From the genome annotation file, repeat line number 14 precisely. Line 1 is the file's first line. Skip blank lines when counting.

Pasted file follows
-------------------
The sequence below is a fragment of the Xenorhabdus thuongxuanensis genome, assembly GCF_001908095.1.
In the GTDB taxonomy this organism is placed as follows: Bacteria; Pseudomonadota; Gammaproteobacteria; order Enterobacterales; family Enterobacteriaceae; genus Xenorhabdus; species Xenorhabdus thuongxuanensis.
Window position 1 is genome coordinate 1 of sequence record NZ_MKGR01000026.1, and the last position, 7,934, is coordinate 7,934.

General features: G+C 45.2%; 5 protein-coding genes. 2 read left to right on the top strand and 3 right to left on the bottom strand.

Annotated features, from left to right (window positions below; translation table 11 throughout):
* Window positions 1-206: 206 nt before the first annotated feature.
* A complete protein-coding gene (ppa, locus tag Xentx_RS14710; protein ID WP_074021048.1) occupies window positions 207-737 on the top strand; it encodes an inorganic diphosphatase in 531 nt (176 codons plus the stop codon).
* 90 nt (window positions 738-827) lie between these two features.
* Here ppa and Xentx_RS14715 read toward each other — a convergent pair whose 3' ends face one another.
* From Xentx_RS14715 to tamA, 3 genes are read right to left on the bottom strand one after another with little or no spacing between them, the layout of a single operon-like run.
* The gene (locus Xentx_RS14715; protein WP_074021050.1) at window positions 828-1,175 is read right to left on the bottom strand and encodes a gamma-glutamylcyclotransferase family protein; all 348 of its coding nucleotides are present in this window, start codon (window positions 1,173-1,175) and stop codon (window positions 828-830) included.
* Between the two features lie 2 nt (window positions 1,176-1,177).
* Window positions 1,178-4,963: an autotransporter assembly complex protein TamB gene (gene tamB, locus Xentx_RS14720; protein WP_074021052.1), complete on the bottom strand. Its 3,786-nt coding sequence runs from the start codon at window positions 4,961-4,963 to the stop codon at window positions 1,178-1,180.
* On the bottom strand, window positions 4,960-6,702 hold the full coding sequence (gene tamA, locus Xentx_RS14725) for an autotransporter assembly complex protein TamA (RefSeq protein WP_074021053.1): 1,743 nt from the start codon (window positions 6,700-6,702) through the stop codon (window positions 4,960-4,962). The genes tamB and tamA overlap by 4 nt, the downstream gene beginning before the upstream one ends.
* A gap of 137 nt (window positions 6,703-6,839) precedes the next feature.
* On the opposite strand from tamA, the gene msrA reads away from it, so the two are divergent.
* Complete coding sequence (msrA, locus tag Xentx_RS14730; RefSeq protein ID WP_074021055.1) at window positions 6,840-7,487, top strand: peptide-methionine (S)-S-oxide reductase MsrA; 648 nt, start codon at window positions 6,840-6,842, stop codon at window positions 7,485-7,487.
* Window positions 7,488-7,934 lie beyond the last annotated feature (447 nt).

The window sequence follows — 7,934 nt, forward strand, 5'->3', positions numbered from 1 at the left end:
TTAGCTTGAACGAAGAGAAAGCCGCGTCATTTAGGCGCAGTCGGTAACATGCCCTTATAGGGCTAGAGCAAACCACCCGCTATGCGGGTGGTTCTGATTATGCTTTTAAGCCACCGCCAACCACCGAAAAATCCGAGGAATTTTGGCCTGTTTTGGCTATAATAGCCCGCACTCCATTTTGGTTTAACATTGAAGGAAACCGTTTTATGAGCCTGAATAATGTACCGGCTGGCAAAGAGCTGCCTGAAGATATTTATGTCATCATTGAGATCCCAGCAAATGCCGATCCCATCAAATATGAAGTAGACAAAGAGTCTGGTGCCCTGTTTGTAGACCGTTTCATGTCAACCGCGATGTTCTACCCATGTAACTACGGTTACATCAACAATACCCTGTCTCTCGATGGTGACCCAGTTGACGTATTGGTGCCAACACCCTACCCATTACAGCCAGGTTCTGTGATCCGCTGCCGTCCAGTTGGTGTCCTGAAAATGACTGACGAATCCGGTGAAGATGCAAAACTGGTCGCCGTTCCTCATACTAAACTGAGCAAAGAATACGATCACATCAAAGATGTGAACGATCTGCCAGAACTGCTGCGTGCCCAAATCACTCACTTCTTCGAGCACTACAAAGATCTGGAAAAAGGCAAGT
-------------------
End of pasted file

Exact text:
* On the bottom strand, window positions 4,960-6,702 hold the full coding sequence (gene tamA, locus Xentx_RS14725) for an autotransporter assembly complex protein TamA (RefSeq protein WP_074021053.1): 1,743 nt from the start codon (window positions 6,700-6,702) through the stop codon (window positions 4,960-4,962). The genes tamB and tamA overlap by 4 nt, the downstream gene beginning before the upstream one ends.